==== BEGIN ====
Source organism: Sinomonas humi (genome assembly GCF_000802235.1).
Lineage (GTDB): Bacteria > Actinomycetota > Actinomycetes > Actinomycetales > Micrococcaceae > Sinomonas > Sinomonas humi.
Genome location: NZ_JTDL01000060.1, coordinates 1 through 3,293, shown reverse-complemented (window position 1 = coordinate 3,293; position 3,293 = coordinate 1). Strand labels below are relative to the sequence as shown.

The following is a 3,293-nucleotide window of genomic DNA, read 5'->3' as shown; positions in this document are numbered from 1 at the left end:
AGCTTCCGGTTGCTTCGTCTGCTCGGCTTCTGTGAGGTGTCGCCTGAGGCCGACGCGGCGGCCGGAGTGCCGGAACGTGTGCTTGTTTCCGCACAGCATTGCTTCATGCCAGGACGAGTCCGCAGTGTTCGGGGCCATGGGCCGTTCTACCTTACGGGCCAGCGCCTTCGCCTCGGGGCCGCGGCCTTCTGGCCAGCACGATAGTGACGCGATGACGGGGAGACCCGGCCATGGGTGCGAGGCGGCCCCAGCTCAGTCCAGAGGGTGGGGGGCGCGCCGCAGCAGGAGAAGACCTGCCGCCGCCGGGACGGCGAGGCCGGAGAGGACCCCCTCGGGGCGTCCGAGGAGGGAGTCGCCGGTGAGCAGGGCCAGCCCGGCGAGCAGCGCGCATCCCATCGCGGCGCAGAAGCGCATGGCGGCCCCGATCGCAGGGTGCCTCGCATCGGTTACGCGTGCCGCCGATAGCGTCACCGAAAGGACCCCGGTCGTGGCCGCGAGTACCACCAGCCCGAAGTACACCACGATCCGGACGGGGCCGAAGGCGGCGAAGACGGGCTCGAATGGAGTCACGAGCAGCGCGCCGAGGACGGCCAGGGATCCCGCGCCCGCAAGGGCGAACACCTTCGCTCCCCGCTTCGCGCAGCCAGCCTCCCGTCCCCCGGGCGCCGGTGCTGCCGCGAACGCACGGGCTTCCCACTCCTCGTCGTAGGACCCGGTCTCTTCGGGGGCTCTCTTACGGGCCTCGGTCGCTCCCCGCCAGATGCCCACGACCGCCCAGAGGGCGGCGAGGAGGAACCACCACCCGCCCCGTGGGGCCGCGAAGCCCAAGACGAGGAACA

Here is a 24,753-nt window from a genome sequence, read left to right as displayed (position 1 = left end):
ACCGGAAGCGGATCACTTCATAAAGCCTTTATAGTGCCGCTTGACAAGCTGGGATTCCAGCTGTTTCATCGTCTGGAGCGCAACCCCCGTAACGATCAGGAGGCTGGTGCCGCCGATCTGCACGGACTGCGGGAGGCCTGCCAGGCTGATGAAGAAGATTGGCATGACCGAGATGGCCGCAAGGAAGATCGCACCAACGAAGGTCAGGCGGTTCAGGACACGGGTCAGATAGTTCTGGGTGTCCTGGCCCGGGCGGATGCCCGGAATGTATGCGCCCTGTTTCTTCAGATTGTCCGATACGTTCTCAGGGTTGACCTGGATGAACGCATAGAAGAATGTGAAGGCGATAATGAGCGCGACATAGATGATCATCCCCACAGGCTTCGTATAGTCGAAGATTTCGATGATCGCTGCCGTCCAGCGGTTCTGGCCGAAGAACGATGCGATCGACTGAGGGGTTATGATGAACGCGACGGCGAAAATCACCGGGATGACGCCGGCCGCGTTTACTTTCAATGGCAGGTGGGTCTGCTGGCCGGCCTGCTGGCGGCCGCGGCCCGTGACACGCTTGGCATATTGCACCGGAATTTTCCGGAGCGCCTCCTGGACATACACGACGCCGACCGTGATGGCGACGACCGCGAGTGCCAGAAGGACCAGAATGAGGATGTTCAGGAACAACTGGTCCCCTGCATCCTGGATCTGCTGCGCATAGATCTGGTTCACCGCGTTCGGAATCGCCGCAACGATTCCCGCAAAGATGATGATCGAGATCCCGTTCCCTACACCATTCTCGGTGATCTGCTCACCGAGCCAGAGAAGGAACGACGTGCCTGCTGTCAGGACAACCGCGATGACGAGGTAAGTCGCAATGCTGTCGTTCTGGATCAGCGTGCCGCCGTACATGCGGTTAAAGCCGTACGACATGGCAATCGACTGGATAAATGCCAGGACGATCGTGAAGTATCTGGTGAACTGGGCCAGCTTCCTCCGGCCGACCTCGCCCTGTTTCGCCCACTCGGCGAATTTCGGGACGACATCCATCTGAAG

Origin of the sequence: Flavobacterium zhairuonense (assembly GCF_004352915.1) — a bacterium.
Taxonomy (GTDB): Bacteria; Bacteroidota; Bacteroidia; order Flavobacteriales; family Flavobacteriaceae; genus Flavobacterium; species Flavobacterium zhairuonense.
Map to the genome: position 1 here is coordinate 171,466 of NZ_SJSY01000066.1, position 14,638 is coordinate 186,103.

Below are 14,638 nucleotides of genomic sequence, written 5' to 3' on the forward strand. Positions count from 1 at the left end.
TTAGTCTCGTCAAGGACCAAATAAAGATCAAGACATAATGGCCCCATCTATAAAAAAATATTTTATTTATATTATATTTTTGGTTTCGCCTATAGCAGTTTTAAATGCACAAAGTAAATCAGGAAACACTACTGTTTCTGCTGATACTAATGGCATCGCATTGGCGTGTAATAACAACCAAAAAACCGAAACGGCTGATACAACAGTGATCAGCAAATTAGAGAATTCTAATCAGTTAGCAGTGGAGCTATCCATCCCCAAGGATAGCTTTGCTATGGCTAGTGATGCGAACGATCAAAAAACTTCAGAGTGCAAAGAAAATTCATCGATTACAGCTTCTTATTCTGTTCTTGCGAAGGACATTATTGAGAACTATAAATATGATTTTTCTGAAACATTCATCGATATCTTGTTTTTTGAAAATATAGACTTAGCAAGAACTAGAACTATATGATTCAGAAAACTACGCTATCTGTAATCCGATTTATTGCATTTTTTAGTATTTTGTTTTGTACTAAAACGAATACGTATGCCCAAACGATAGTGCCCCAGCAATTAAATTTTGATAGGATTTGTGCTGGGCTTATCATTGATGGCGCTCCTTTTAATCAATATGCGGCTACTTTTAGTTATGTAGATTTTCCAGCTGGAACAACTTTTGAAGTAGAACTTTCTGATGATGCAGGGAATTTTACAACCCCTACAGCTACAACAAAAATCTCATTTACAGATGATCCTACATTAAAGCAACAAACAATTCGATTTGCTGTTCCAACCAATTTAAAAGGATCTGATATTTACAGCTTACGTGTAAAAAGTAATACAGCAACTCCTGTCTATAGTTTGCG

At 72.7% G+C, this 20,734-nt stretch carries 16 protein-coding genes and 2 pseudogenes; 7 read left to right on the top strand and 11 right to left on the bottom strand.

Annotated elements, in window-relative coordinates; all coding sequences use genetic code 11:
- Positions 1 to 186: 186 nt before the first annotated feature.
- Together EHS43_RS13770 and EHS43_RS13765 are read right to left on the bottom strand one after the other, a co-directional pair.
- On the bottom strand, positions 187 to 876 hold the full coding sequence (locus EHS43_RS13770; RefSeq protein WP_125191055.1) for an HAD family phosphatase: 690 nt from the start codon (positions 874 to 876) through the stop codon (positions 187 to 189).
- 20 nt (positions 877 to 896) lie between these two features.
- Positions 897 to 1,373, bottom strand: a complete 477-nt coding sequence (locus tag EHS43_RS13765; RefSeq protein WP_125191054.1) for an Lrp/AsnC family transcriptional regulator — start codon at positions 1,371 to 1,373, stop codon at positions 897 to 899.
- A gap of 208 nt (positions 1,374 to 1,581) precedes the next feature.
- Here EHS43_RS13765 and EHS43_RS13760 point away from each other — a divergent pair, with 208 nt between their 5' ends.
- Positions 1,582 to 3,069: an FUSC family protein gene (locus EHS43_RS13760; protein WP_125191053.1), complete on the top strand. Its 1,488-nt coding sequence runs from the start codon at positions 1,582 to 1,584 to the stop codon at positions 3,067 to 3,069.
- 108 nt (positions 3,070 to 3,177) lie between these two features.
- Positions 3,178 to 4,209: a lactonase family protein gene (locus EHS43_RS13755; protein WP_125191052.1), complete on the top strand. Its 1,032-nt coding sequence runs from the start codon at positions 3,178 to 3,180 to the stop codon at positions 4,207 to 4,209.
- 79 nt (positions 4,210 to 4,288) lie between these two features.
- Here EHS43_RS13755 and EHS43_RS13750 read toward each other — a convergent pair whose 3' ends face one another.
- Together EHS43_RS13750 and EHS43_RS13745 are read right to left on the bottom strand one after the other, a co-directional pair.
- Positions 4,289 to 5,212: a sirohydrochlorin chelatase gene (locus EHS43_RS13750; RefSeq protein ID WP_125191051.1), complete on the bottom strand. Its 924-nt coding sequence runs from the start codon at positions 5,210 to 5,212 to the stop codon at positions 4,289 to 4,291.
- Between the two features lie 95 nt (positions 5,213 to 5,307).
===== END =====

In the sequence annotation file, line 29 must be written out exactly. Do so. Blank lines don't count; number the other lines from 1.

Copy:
- Between the two features lie 95 nt (positions 5,213 to 5,307).